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Statement of Administration Policy: S. 2204 - Repeal Big Oil Subsidies Act

March 26, 2012



(Sen. Menendez, D-New Jersey)

The Administration supports Senate passage of S. 2204, which would repeal $21 billion in special tax breaks for oil and gas companies over 10 years. The Nation's outdated tax laws currently provide the oil and gas industry billions of dollars per year in these subsidies, even though the industry is reporting outsized profits. Furthermore, heads of the major oil companies have in the past made it clear that high oil prices provide more than enough profit motive to invest in domestic exploration and production without special tax breaks. In making the tough choices necessary for deficit reduction, the Nation simply cannot afford these wasteful subsidies, and that is why the President has proposed to eliminate them in his past three budgets as well as in his framework for business tax reform. This money can be better spent promoting domestic manufacturing, encouraging the development of clean energy technologies that will reduce our dependence on oil, and cutting the deficit.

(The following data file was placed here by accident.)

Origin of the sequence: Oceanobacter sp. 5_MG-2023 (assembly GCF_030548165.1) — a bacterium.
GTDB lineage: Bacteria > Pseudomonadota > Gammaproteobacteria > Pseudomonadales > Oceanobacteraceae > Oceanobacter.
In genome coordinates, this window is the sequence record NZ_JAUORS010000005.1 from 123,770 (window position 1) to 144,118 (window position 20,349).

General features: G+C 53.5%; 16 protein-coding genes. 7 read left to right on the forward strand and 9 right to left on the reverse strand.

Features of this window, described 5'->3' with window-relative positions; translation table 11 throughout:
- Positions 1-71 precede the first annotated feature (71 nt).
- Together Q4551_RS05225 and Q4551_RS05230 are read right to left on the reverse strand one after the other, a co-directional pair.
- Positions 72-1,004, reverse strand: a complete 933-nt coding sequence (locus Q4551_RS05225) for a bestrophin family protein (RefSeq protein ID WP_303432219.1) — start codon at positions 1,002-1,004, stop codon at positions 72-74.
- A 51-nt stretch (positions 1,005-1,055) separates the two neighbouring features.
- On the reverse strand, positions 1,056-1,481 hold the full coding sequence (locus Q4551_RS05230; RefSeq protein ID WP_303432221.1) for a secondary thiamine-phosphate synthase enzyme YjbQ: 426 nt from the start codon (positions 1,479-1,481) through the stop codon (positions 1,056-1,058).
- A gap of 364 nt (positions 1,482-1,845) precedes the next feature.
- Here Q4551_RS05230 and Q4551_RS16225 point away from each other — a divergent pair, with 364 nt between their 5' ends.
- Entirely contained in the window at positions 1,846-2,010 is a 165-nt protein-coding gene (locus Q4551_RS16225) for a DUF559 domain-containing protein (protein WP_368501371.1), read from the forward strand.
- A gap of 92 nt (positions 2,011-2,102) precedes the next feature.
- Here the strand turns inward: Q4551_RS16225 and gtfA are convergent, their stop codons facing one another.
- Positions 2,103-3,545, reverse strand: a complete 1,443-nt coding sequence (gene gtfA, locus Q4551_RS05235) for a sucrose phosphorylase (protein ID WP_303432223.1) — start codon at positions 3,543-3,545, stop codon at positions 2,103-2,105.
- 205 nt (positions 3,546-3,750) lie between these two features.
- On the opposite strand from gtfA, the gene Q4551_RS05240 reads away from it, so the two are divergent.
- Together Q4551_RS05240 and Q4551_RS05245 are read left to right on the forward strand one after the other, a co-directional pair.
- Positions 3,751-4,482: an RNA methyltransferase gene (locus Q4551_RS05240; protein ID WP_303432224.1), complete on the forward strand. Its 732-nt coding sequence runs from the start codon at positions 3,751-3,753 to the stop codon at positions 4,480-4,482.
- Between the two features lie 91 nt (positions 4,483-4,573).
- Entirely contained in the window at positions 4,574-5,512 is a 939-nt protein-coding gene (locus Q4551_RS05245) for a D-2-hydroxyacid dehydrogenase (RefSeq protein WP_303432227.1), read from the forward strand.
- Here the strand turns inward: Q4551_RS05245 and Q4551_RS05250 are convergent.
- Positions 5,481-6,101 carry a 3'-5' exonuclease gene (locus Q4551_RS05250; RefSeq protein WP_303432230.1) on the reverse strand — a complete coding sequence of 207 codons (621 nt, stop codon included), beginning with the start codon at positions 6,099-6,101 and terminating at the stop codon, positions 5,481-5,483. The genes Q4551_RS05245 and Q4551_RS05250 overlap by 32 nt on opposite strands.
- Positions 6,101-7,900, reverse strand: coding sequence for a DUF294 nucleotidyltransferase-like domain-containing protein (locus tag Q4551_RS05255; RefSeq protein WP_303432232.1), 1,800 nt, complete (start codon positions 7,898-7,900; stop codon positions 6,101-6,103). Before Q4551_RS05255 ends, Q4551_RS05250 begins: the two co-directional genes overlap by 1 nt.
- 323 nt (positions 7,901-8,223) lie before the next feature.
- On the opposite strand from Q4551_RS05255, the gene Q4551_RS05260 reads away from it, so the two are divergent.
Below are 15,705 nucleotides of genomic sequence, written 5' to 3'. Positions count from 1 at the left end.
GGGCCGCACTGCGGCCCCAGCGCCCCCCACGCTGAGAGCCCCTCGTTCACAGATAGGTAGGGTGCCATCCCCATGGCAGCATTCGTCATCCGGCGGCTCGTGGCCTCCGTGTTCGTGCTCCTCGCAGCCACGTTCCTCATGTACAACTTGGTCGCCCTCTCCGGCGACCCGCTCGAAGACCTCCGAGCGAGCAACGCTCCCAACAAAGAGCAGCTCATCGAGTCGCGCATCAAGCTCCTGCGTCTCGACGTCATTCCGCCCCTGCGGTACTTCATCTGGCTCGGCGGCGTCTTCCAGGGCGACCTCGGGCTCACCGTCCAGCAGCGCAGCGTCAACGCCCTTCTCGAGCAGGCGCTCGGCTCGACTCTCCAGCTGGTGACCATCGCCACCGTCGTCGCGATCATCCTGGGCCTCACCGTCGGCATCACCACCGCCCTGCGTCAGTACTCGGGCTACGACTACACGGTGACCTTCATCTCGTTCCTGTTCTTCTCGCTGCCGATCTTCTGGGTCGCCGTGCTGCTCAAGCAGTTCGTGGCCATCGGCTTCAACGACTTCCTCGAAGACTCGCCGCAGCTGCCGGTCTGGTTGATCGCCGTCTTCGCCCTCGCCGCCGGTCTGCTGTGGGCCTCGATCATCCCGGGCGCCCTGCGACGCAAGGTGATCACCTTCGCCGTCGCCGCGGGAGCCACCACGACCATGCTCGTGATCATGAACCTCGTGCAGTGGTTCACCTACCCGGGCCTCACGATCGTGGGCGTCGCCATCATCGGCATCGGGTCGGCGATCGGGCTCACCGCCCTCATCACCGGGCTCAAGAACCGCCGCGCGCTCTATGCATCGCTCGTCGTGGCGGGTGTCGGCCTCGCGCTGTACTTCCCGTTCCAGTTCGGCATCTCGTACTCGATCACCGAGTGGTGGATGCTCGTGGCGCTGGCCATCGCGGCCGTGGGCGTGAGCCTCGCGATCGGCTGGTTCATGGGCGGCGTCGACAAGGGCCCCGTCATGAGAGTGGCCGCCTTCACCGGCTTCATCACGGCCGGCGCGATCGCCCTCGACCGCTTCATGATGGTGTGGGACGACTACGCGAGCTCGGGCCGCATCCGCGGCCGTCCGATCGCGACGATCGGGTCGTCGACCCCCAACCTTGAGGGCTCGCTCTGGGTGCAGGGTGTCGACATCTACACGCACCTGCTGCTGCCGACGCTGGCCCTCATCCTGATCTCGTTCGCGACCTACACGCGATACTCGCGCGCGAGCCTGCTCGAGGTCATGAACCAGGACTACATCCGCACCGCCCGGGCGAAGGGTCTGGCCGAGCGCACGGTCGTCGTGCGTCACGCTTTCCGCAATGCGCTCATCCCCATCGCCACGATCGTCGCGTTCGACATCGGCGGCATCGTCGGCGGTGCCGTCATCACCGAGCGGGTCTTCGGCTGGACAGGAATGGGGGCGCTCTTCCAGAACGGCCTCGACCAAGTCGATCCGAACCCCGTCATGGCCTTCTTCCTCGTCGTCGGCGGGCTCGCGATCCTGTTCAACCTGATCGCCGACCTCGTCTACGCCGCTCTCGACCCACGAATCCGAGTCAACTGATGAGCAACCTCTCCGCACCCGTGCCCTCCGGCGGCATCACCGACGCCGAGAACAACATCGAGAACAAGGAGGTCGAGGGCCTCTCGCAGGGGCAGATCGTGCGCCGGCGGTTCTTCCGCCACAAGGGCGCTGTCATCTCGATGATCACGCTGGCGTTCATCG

In addition, S. 2204 is consistent with elements of the President's Budget such as the reauthorization of the section 48C advanced energy manufacturing credit and the extension of the section 1603 program. Together, these important provisions support projects that will increase the Nation's production of domestic clean energy and encourage investment in factories that will manufacture cutting-edge energy technologies here in the United States. There is no silver bullet when it comes to high gas prices, which is why the Administration has consistently advocated for an "all-of-the-above" approach when it comes to the Nation's energy policy. By ending taxpayer subsidies to large oil companies and investing part of that money in a clean energy industry that has never been more promising, S. 2204 is consistent with that approach.

Barack Obama, Statement of Administration Policy: S. 2204 - Repeal Big Oil Subsidies Act Online by Gerhard Peters and John T. Woolley, The American Presidency Project